It is pure selfishness that makes me wish they could stay so that all my boys could have them as teachers. My oldest had Miss Hudd in first grade but will miss the opportunity by one year to have Miss Traxler. And the younger two will not be able to have them as teachers either, but they have still felt their influence through our church. The school will not be the only place that their absence will be noticed. Our church is losing two dedicated and faithful ladies. They have ministered in more areas in our church than I can even name. If there is any person in our congregation who does not know them, I would daresay that it would be their own fault, because I have seen how earnestly they try to befriend every person who enters our doors. They have never been just teachers. They have always been women who love God and demonstrated that in their daily walk. They have always loved our church and our school. They have stayed when times have been tough, through pastor changes, staff changes, student changes. And I assure you it is not because they have had it so good working here. But this is where God called them. This became their home. How easy it would have been to leave a place behind when enrollment was low, when pay was lean, when church membership and offerings were flagging. How easy it would have been to go back to loved ones who were ailing and might not have much longer here on earth, to spend time with nieces and nephews they had snatches of summers with who were now growing up and finishing high school and college, to find employment where bigger Christian schools seemed to be thriving and growing. Any Christian school in the country would have benefited from ladies who had handled children who came into their classrooms not knowing a word in English, who didn't even always come from a Christian home or background, who had continued without paychecks time and time again. I know that both of them will probably read this (as they have read many of my posts and been a great encouragement in this arena as well) and shake their heads that they don't deserve such praise. They will say they only did what God called them to do. But not everybody does. It is a rare thing to see anyone stay in one place for even ten years let alone triple that number. Staying where God calls is not an easy thing to do and when others are called to other places, it becomes even harder. Why is it appropriate to honor these two ladies as we will do this Sunday which is to be their last in our membership? I think the verse above explains it. They have been steadfast, they have been unmovable, they have abounded in God's Work, and they will see how their labor has never been in vain.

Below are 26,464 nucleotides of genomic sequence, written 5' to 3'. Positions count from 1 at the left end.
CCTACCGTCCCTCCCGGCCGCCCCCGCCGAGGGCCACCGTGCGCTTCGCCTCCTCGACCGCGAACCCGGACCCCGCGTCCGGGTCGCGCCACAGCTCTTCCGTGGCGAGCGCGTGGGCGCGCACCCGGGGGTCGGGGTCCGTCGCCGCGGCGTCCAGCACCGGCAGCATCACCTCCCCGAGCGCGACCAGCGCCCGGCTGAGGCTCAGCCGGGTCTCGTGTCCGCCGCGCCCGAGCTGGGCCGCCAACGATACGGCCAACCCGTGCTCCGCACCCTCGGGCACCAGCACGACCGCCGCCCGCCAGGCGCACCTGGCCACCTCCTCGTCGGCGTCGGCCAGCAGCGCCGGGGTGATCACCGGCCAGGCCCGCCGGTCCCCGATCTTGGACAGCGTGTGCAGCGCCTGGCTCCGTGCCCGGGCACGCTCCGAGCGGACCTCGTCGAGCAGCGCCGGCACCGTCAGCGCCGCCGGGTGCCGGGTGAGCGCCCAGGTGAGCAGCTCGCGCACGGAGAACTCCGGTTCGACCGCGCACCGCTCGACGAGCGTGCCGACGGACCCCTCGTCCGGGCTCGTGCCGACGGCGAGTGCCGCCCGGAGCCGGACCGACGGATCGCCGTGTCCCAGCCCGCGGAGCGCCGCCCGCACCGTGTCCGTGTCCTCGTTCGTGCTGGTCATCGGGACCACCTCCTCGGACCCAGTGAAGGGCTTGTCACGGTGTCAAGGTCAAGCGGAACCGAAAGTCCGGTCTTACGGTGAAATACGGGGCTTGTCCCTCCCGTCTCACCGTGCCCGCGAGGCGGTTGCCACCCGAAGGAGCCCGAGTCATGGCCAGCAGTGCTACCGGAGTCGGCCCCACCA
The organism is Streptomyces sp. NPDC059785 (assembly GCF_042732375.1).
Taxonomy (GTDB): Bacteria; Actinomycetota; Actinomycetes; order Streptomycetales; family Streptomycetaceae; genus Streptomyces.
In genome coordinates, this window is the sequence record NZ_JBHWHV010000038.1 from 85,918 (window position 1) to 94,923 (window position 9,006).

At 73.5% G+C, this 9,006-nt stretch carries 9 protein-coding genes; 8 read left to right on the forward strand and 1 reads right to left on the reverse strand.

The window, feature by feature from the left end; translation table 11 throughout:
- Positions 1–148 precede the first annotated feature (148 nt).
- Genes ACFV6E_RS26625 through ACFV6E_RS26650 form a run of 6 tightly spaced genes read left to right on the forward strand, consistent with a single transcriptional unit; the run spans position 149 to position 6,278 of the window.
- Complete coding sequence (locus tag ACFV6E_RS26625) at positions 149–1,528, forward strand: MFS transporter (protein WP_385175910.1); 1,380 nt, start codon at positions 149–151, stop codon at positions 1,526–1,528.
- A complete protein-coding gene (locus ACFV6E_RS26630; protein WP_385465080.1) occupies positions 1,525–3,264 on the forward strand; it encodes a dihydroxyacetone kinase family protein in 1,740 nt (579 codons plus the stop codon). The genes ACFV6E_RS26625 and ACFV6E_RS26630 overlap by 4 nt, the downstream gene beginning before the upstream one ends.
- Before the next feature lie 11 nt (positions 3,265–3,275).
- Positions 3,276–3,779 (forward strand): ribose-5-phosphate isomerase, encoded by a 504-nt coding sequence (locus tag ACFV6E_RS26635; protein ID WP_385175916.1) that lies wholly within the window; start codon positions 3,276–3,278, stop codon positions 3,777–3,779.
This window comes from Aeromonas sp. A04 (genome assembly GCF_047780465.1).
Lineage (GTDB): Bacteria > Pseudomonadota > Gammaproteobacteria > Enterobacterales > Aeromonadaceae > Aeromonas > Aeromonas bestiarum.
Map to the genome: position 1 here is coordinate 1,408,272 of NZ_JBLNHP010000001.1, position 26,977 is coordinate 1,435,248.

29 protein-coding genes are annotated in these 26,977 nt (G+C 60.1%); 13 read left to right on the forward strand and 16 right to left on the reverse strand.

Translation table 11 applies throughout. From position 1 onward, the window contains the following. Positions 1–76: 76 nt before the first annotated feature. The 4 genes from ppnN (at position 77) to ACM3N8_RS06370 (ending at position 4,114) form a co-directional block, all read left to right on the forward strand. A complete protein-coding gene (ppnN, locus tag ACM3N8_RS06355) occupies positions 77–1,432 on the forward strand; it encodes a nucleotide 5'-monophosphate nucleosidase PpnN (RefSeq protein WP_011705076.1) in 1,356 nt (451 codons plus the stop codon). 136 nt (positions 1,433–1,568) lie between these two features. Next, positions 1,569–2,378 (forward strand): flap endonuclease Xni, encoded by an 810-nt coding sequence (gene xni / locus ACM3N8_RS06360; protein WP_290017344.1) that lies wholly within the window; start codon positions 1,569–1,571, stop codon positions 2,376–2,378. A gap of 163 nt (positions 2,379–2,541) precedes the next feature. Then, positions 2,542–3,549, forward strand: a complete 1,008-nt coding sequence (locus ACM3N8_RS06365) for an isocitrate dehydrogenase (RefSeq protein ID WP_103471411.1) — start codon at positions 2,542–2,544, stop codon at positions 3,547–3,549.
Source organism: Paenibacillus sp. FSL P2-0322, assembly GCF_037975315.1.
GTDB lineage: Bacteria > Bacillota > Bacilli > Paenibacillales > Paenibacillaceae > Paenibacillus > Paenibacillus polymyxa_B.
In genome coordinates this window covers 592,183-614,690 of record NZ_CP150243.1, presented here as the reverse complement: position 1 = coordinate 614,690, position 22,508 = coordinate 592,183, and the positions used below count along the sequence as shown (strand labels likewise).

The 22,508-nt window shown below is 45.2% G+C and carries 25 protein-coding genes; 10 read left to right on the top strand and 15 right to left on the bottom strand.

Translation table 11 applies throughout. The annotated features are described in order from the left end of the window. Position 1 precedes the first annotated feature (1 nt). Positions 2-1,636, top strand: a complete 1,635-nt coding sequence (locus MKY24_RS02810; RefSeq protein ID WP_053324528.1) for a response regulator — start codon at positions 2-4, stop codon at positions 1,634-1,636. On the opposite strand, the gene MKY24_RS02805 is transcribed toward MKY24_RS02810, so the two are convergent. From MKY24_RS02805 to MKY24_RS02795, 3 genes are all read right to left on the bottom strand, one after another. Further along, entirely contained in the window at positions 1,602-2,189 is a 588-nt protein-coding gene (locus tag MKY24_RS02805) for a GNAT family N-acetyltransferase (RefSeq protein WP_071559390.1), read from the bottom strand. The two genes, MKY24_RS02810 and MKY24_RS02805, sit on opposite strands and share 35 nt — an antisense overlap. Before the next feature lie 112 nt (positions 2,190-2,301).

There are some teachers who are loved, but there are some teachers who are beloved, dear to the heart. Beth and Carol, you are beloved. We will miss you in our church and in our school and though the words have been completely inadequate, you have been my mentors and my friends these 16 years. "Thank you, for giving to the Lord, I am a life that was changed...."